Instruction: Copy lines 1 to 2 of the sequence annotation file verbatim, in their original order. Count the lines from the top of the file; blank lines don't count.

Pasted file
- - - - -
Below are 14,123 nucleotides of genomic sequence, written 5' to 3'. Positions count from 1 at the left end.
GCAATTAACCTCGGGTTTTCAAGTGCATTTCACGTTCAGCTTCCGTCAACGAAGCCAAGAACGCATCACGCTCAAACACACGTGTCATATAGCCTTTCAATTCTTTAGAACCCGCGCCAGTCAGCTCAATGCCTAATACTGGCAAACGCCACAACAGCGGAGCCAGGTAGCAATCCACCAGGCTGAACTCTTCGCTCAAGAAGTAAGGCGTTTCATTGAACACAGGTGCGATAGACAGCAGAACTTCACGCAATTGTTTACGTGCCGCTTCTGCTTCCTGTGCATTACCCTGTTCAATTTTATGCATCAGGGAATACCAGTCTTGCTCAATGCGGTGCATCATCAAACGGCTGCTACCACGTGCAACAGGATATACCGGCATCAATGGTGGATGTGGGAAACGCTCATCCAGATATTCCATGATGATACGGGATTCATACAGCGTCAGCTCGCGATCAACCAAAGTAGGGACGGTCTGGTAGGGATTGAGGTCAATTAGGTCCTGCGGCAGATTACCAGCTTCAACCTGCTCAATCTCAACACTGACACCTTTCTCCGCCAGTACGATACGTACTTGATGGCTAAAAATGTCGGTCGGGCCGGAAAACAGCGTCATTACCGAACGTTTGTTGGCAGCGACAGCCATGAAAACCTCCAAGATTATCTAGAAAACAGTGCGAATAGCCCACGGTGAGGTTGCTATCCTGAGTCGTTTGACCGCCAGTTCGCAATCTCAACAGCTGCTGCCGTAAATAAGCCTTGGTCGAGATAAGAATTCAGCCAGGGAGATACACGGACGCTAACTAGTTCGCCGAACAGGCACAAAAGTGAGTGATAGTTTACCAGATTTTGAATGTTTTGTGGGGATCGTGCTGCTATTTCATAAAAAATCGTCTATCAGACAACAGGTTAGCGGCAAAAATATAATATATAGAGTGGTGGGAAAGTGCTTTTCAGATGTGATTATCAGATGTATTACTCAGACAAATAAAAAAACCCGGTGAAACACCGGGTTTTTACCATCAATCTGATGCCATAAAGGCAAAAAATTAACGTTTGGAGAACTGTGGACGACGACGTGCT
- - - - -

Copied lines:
Below are 14,123 nucleotides of genomic sequence, written 5' to 3'. Positions count from 1 at the left end.
GCAATTAACCTCGGGTTTTCAAGTGCATTTCACGTTCAGCTTCCGTCAACGAAGCCAAGAACGCATCACGCTCAAACACACGTGTCATATAGCCTTTCAATTCTTTAGAACCCGCGCCAGTCAGCTCAATGCCTAATACTGGCAAACGCCACAACAGCGGAGCCAGGTAGCAATCCACCAGGCTGAACTCTTCGCTCAAGAAGTAAGGCGTTTCATTGAACACAGGTGCGATAGACAGCAGAACTTCACGCAATTGTTTACGTGCCGCTTCTGCTTCCTGTGCATTACCCTGTTCAATTTTATGCATCAGGGAATACCAGTCTTGCTCAATGCGGTGCATCATCAAACGGCTGCTACCACGTGCAACAGGATATACCGGCATCAATGGTGGATGTGGGAAACGCTCATCCAGATATTCCATGATGATACGGGATTCATACAGCGTCAGCTCGCGATCAACCAAAGTAGGGACGGTCTGGTAGGGATTGAGGTCAATTAGGTCCTGCGGCAGATTACCAGCTTCAACCTGCTCAATCTCAACACTGACACCTTTCTCCGCCAGTACGATACGTACTTGATGGCTAAAAATGTCGGTCGGGCCGGAAAACAGCGTCATTACCGAACGTTTGTTGGCAGCGACAGCCATGAAAACCTCCAAGATTATCTAGAAAACAGTGCGAATAGCCCACGGTGAGGTTGCTATCCTGAGTCGTTTGACCGCCAGTTCGCAATCTCAACAGCTGCTGCCGTAAATAAGCCTTGGTCGAGATAAGAATTCAGCCAGGGAGATACACGGACGCTAACTAGTTCGCCGAACAGGCACAAAAGTGAGTGATAGTTTACCAGATTTTGAATGTTTTGTGGGGATCGTGCTGCTATTTCATAAAAAATCGTCTATCAGACAACAGGTTAGCGGCAAAAATATAATATATAGAGTGGTGGGAAAGTGCTTTTCAGATGTGATTATCAGATGTATTACTCAGACAAATAAAAAAACCCGGTGAAACACCGGGTTTTTACCATCAATCTGATGCCATAAAGGCAAAAAATTAACGTTTGGAGAACTGTGGACGACGACGTGCT